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Stowaways travel from Nigeria to the Canary Islands at the helm of a ship

The three men rescued by the Spanish coast guard after 11 days at sea appeared to have symptoms of dehydration and hypothermia.

Three stowaways traveling for 11 days at the helm of a ship have been rescued by the Spanish coast guard and hospitalized in the Canary Islands, Spanish authorities said.

The large ship had left Lagos, Nigeria, on November 17, according to the ship-tracking website Marine Traffic, and the men were rescued on Monday.

Found on the Alithini II oil tanker in the port of Las Palmas, the men appeared to have symptoms of dehydration and hypothermia and were taken to hospitals on the island for medical attention, Spain’s Salvamento Marítimo said.

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Throughout the journey, at least three migrants and refugees had been dangling from the narrow metal rudder, their feet dangling just meters above the Atlantic Ocean.

In a photograph that the Spanish Coast Guard distributed on Twitter on Monday, the three men are seen perched on the rudder of the tanker.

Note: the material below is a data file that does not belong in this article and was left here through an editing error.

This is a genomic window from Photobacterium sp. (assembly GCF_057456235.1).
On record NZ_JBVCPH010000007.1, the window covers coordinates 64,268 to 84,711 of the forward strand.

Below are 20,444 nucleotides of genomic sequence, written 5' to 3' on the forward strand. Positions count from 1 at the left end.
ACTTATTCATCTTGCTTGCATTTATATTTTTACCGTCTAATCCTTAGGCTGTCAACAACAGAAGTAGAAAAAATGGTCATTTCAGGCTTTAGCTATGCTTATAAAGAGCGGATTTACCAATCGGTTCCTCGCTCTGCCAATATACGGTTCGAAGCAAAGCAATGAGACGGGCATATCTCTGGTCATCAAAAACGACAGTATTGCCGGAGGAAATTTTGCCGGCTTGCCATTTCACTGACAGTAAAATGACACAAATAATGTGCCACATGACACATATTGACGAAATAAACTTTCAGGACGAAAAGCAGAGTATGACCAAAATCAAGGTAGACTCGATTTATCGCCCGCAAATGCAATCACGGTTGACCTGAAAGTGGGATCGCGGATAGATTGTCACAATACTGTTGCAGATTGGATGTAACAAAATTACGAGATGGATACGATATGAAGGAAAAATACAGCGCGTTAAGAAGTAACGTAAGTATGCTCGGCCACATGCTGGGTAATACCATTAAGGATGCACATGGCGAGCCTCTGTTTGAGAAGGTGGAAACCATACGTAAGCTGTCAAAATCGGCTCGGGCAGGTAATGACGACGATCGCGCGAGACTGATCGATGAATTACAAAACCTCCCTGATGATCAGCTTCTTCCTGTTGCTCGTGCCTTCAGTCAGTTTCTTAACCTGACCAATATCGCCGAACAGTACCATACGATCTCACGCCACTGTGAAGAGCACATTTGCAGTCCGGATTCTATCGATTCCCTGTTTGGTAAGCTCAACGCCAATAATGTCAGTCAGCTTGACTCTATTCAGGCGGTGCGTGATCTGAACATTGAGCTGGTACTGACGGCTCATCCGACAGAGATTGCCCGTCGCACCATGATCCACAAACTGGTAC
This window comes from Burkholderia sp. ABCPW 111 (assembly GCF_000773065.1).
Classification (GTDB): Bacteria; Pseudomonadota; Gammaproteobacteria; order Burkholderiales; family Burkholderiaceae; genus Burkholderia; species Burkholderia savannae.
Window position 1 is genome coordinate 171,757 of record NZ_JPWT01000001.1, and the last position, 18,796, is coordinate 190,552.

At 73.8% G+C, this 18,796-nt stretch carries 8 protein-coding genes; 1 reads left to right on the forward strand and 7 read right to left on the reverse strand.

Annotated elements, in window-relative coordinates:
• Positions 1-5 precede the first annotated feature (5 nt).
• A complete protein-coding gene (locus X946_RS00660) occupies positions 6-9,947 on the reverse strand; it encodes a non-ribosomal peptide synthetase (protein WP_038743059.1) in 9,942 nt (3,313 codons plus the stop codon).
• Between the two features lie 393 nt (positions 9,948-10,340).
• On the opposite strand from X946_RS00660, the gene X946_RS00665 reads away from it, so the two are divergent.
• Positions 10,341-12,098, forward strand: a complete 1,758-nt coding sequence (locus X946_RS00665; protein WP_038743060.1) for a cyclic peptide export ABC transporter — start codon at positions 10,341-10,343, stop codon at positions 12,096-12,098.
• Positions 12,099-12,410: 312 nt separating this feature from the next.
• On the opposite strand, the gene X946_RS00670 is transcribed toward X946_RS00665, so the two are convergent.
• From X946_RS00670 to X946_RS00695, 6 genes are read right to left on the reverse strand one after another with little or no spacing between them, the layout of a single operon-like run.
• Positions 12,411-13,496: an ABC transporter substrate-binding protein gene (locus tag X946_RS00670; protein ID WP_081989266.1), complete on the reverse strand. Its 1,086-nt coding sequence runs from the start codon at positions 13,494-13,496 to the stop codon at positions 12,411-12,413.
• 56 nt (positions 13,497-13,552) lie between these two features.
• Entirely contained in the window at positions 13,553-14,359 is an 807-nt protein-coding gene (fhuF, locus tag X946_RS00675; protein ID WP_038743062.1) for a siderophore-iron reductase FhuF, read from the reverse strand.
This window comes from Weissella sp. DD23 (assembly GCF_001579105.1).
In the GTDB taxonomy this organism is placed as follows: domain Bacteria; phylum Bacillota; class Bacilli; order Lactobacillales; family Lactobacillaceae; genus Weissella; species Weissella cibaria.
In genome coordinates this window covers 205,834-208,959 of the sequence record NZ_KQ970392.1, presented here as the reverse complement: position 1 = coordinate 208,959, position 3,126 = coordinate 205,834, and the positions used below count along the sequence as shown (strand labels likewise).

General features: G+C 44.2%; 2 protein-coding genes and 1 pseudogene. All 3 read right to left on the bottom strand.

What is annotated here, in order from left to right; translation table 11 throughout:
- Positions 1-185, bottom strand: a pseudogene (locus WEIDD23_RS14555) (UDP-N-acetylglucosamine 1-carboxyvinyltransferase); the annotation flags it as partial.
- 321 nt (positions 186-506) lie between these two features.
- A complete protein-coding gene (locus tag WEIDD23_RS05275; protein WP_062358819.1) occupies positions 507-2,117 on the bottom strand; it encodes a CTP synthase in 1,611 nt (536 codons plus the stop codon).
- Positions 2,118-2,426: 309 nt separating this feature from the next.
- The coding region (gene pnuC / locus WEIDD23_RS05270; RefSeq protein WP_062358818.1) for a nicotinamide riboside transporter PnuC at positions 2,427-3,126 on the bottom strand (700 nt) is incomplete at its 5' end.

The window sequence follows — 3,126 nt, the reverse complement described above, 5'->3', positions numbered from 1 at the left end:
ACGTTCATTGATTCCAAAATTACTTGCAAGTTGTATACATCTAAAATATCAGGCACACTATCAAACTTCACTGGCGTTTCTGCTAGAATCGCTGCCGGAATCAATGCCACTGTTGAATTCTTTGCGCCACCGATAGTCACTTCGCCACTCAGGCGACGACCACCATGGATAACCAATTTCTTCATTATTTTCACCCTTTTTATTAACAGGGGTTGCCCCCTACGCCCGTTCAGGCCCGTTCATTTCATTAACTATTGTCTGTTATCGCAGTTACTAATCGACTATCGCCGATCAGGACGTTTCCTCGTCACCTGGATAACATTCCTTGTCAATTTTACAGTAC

The coast guard said it rescued the stowaways after the tanker had docked.

Although extremely dangerous, it is not the first time that stowaways have been found traveling at the helm of commercial ships to the Canary Islands, which lies some 97 km (60 miles) off the coast of Morocco.

At the end of 2020, Spanish authorities identified another six traveling from Nigeria with the rudders of two oil tankers.

One of those who arrived in 2020 was a 14-year-old boy who narrated his harrowing two-week journey to the Spanish newspaper El País.

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He described how the stowaways had to take turns sleeping because there was enough space for only one person to lie down at a time; how there was a fight and he was almost thrown from the helm; how they got cold and wet and took hours to dry; how his urine turned green after drinking seawater.

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In a tweet, the Minister of Migration in the Canary Islands, Txema Santana, warned that newcomers “will not be the last” and that “stowaways do not always have the same luck.”

The migration route from West Africa to Spain’s Canary Islands is one of the most dangerous in the world.

In September, Santana estimated that some 1,000 migrants and refugees have died or disappeared trying to reach the Spanish archipelago this year.

As of November 15, almost 15,000 migrants and refugees arrived in the Canary Islands by sea this year, 18 percent less than in the same period in 2021, according to Spain’s Interior Ministry. Most make the long journey from West Africa on small rafts, an increasing number of which are inflatable.

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